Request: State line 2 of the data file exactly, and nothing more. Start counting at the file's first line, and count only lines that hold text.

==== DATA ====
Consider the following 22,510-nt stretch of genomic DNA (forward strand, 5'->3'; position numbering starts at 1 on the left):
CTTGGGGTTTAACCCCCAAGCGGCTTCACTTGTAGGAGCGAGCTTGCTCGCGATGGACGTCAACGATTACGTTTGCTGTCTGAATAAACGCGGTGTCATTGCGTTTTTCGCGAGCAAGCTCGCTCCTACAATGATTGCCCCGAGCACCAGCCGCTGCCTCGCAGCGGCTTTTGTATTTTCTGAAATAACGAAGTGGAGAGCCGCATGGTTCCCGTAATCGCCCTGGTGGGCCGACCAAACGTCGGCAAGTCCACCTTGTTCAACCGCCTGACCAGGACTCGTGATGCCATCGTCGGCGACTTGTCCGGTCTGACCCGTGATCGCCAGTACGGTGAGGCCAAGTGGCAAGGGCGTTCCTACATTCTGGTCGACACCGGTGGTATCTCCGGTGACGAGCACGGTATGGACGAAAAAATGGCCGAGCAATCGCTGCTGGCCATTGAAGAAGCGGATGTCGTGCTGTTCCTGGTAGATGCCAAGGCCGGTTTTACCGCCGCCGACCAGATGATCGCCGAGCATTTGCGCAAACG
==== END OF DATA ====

CTTGGGGTTTAACCCCCAAGCGGCTTCACTTGTAGGAGCGAGCTTGCTCGCGATGGACGTCAACGATTACGTTTGCTGTCTGAATAAACGCGGTGTCATTGCGTTTTTCGCGAGCAAGCTCGCTCCTACAATGATTGCCCCGAGCACCAGCCGCTGCCTCGCAGCGGCTTTTGTATTTTCTGAAATAACGAAGTGGAGAGCCGCATGGTTCCCGTAATCGCCCTGGTGGGCCGACCAAACGTCGGCAAGTCCACCTTGTTCAACCGCCTGACCAGGACTCGTGATGCCATCGTCGGCGACTTGTCCGGTCTGACCCGTGATCGCCAGTACGGTGAGGCCAAGTGGCAAGGGCGTTCCTACATTCTGGTCGACACCGGTGGTATCTCCGGTGACGAGCACGGTATGGACGAAAAAATGGCCGAGCAATCGCTGCTGGCCATTGAAGAAGCGGATGTCGTGCTGTTCCTGGTAGATGCCAAGGCCGGTTTTACCGCCGCCGACCAGATGATCGCCGAGCATTTGCGCAAACG